Can you ask a bigger question? (MQ)
Can you ask a x question? (MQTemplate)
Can you ask this question better? (MQ)

The Pause

Between stimulus and response, there is a space. In that space is our power to choose our response. In our response lies our growth and our freedom. (Viktor Frankl)

Fragments from imaginary dialogues

“Between stimulus and response, there is a space only if you create it. This is a practice. Brian Johnson calls it Response-ability. I call it Creating Space.”

“How do you create space?”

“There’s a quote I love by Josh Waitzkin:

The small things are the big things.

It’s such a beautiful and critical principle, and most people think they can wait around for the big moments to turn it on. But if you don’t cultivate “turning it on” as a way of life in the little moments – and there are hundreds of times more little moments than big – then there’s no chance in the big moments.

This quote expresses a key aspect of the practice – and of Mastery more generally:

Practice in the little moments of life. Practice when you don’t need it so that you are prepared when you do need it.

You create space by pausing. I call this aspect of the practice, The Pause. What this means is creating brief micro-pauses throughout the day. Think of them as metaphoric ‘break-points’.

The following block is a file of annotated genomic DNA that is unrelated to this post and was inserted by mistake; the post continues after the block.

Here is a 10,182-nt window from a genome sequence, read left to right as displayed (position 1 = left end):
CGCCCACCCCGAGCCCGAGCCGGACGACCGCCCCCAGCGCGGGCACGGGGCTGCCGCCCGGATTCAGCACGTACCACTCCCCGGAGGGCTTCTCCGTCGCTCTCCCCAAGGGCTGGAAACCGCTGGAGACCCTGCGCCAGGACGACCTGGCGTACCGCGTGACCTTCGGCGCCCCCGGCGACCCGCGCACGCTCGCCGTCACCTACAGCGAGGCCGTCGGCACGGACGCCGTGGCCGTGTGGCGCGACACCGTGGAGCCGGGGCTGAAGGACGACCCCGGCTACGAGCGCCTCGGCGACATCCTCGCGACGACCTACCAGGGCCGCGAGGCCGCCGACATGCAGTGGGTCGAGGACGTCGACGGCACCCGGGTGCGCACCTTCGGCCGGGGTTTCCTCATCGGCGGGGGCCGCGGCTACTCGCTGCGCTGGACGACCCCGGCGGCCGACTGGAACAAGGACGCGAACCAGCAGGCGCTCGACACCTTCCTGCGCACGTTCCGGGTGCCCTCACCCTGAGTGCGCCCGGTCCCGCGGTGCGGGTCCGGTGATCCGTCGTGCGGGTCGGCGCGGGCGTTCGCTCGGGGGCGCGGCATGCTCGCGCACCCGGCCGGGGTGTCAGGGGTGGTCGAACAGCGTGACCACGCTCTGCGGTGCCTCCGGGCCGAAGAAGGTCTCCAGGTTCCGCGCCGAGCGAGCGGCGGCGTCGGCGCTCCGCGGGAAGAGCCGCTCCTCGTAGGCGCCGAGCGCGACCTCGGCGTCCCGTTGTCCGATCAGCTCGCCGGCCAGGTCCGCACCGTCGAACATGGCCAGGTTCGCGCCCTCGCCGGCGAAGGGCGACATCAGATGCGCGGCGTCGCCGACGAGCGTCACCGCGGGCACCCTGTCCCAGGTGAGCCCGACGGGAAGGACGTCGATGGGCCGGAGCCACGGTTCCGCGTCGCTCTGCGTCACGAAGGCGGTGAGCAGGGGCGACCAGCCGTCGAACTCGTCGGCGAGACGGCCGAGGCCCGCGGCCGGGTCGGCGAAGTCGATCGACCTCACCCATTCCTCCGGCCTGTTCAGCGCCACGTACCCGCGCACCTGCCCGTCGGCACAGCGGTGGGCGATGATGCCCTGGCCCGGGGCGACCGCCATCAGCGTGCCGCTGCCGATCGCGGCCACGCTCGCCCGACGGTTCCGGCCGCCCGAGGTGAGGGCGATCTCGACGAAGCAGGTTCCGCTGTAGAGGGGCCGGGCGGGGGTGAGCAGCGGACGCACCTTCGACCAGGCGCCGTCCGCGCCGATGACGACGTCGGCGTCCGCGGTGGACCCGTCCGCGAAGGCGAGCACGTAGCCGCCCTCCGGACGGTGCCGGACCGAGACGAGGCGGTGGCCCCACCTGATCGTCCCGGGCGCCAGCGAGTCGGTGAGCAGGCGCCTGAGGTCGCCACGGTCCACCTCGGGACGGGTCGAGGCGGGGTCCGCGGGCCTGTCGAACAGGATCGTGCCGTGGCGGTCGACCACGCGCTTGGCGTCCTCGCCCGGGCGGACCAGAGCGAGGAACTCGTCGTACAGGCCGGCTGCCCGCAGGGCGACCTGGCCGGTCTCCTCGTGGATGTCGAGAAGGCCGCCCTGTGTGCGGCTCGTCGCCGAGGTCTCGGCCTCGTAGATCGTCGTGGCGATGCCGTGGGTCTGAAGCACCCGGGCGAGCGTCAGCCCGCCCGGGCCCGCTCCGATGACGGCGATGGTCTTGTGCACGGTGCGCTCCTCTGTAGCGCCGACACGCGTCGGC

To practice is to remember to practice. The more often you do it, the more often you’ll remember to do it. It’s a positive feedback loop.

Surround yourself with reminders.

Put written reminders in various places in your environment.

Turn things in the environment and experiences into reminders. (Anchoring)

For instance, a great thing to anchor pausing to is the transitional space/time between activities.”

“What do you fill the pauses with?”

“Start by practicing only The Pause.

Pause, breathe, and smile.

Stay with it as long as you need until you deeply internalize it. Think of it as the seed. Once the seed has been planted, you can grow it into the next stage of the practice.”

On Balance 4

Life is not a stable process. Our ability to recover is our greatest quality. (Moshe Feldenkrais)